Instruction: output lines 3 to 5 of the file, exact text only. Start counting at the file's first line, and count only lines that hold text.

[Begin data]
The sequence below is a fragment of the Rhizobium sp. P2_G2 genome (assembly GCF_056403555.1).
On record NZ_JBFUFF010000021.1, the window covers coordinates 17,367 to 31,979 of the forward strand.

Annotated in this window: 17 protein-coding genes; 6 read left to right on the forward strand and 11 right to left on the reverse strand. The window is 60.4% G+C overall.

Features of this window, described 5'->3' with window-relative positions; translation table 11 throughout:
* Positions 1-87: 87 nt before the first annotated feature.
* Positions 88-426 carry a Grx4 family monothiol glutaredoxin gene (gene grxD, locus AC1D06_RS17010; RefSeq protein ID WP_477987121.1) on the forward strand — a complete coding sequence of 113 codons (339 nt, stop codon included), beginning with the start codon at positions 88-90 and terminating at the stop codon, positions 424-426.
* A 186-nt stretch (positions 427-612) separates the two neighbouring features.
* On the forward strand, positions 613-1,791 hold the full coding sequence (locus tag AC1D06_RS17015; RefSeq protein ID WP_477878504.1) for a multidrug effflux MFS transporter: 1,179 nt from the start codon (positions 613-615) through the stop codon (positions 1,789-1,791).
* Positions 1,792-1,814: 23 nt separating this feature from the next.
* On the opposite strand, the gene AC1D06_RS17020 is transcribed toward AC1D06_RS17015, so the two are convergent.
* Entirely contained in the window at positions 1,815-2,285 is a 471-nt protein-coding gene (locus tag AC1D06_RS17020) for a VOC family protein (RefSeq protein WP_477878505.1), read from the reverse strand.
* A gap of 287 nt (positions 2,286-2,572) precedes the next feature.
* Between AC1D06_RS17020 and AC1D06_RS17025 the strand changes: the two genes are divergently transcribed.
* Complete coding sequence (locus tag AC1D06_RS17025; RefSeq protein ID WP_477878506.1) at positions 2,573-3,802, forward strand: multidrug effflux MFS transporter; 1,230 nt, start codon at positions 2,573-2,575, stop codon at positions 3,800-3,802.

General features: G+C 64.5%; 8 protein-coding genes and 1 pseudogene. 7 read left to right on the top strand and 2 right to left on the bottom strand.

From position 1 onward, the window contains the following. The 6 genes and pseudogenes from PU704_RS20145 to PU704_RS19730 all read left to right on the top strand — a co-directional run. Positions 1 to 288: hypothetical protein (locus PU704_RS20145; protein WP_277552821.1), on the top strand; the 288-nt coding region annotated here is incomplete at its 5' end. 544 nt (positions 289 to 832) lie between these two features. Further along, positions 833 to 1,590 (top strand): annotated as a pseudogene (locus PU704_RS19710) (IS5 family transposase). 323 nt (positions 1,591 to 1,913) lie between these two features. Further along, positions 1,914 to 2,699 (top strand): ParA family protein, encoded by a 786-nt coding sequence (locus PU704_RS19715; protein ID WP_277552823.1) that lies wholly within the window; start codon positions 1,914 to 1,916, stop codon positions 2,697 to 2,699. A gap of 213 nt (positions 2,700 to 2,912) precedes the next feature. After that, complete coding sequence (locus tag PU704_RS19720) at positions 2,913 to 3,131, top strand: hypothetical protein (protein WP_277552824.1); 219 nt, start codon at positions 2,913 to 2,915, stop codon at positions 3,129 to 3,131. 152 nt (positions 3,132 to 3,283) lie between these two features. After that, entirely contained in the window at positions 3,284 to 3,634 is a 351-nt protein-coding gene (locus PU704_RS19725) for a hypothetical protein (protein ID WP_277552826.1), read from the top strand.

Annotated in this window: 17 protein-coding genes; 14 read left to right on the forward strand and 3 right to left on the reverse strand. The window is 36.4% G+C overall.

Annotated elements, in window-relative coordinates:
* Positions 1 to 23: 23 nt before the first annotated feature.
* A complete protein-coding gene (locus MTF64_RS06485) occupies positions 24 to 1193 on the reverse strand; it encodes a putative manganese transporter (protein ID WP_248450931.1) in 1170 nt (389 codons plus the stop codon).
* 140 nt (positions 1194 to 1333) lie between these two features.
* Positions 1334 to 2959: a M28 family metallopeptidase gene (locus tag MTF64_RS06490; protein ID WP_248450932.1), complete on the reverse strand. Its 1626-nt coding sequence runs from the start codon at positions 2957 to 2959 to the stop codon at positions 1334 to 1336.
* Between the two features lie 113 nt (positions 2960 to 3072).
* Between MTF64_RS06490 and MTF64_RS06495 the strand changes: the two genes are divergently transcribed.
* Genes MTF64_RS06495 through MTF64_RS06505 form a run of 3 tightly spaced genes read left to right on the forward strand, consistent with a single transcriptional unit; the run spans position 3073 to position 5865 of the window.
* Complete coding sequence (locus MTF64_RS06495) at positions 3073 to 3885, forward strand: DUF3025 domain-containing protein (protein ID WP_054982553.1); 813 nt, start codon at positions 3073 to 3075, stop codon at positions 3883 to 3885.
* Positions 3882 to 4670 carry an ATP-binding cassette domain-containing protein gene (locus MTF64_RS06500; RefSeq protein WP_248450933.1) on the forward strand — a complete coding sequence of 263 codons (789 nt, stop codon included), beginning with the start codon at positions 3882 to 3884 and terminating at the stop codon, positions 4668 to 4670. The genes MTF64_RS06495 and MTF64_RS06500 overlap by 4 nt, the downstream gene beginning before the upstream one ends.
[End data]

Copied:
Annotated in this window: 17 protein-coding genes; 6 read left to right on the forward strand and 11 right to left on the reverse strand. The window is 60.4% G+C overall.

Features of this window, described 5'->3' with window-relative positions; translation table 11 throughout:
* Positions 1-87: 87 nt before the first annotated feature.